Discipline

Punishments for Kids: What Not to Do

punishments for kids

When parents are angry and disappointed in their children, they tend to ignore the consequences that the kids might have to face because of the punishments that they receive. As a parent, it is your right to make your child see that something that they did was wrong and unacceptable, but there are certain ways to do it, and there are some ways that should not be adopted, no matter what. The following passage is about the latter.

Do Not Yell

When you are asking a kid to behave bit the tone of your voice is not nice or too screechy, what do you expect the little child to do? The kid will only get scared of your pitch and not pay attention to what you are actually expecting him or her to do.

If you want your child to actually follow what you are asking of them and give up on their misbehavior and unacceptable actions, you have to talk to the min a firm tone but not one that will only scare them and produce no useful outcome. Decide on suitable consequences, like taking away 30 minutes from their time of watching TV or playing outside. This will be more effective than yelling.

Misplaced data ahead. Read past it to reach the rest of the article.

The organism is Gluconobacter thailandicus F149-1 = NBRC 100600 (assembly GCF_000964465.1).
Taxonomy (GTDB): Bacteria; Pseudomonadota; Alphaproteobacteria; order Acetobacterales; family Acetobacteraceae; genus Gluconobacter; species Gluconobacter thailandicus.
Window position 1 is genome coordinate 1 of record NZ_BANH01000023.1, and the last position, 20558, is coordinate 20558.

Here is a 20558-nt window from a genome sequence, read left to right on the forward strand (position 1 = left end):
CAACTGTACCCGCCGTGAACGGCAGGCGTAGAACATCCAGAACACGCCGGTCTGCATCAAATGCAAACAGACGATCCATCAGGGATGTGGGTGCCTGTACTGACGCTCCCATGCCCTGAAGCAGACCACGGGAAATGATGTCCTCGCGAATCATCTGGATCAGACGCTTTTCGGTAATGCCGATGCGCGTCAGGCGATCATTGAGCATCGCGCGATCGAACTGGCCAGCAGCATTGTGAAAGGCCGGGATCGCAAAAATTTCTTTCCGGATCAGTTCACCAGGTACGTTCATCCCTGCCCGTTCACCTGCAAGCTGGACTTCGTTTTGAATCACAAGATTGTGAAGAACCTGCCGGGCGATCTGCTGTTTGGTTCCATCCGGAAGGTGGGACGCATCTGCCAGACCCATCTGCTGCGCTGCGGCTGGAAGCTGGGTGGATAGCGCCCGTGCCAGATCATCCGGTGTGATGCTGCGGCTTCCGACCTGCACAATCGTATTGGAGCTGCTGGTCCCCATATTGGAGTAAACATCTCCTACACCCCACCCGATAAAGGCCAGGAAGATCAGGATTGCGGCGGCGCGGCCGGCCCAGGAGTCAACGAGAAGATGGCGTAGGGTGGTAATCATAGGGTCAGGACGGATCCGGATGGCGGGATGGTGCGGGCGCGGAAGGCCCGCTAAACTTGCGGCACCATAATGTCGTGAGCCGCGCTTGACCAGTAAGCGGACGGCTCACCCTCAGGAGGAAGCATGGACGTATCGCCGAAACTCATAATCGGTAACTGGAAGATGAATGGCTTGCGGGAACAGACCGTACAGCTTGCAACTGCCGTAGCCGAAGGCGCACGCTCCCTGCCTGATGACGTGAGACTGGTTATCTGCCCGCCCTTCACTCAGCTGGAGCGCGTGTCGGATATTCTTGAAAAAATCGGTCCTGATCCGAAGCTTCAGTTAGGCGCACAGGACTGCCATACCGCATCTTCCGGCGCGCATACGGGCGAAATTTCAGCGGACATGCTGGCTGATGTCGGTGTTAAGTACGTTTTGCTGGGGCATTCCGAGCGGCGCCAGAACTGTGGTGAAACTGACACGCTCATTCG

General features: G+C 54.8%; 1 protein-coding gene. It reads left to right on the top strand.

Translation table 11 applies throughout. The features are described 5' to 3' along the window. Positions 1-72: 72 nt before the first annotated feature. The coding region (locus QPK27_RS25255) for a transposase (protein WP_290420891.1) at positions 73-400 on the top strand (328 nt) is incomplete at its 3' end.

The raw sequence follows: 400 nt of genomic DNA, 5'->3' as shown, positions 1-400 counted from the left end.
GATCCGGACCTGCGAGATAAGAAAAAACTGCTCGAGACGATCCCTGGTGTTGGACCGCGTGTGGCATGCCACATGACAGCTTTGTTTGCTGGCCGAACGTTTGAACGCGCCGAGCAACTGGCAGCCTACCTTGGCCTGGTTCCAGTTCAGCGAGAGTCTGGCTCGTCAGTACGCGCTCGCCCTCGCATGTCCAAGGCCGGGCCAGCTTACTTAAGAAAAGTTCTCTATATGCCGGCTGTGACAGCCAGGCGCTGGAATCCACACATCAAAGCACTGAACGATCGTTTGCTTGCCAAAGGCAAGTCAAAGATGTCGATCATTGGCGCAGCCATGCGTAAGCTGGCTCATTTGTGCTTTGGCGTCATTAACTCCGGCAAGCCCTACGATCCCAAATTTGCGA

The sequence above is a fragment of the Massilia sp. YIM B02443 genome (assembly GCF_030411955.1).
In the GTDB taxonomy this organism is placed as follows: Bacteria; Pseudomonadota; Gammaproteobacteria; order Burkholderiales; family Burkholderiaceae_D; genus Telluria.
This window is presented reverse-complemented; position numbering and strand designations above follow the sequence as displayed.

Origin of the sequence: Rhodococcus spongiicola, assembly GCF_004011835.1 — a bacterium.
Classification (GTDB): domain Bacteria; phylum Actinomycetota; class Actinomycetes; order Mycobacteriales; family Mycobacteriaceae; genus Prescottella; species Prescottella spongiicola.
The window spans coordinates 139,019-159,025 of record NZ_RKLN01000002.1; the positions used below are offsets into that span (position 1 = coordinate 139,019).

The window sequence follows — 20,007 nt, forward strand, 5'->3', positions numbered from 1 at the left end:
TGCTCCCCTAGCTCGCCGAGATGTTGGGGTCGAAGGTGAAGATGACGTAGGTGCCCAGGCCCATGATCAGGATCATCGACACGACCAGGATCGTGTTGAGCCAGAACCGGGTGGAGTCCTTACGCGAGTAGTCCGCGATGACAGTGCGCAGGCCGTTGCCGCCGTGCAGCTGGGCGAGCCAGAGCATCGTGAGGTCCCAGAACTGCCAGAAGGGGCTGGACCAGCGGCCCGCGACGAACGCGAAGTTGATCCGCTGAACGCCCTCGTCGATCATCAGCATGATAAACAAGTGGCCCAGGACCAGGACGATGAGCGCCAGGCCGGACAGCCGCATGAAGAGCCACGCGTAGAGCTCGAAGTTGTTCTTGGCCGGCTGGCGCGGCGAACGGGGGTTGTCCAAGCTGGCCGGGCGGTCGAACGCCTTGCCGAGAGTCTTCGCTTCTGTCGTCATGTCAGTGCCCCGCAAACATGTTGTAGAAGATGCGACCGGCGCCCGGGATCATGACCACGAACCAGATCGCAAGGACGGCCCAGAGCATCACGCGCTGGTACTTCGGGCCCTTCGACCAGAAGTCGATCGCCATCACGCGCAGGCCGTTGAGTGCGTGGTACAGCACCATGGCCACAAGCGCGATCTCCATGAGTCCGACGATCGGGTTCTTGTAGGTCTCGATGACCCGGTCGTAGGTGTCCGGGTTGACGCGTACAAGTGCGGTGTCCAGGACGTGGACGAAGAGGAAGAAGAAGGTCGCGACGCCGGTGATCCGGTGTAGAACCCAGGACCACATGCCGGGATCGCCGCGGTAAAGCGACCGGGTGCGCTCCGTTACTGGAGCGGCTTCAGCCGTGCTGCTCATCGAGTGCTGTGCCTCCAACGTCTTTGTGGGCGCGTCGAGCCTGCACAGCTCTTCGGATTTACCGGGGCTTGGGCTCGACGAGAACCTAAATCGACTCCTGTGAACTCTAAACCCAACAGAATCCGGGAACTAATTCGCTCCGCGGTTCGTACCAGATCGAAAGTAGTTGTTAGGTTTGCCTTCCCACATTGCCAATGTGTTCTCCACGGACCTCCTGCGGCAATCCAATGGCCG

Do Not Use Threats

If you will keep threatening your child and scaring him or her of the consequences they might have to face but actually doing nothing, your child will learn to get through the time of receiving threats and won’t do anything to fix their behavior in the long run.

Instead of posing threats, be straightforward about your punishment. Make your child do some chores at home (like putting away the dishes, washing the car if they are old enough, or simply folding the laundry).

Do Not Punish For Tantrums

As for little kids who are not old enough to convey their message in a proper manner, they tend to throw tantrums and misbehave just so that they are heard and their desires are considered important. It does not mean that throwing tantrums is the right thing to do but at their age, it is a way of communication.

When your little one is in the middle of a tantrum, it is not wise to start scolding them or screaming at them to become quiet within seconds. Tantrums do not require severe punishments like other forms of behavior. The simplest way to deal with tantrums is to have your child sit down with you and ask them what the problem is. If it is something logical and worthy, you should definitely solve it for them, but if it something illogical, then you should divert their attention towards something else that interests them.

Try to avoid punishments as much as possible and figure out other ways to discipline your child for their better up bringing that does not bring down their self-esteem.

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Brayden

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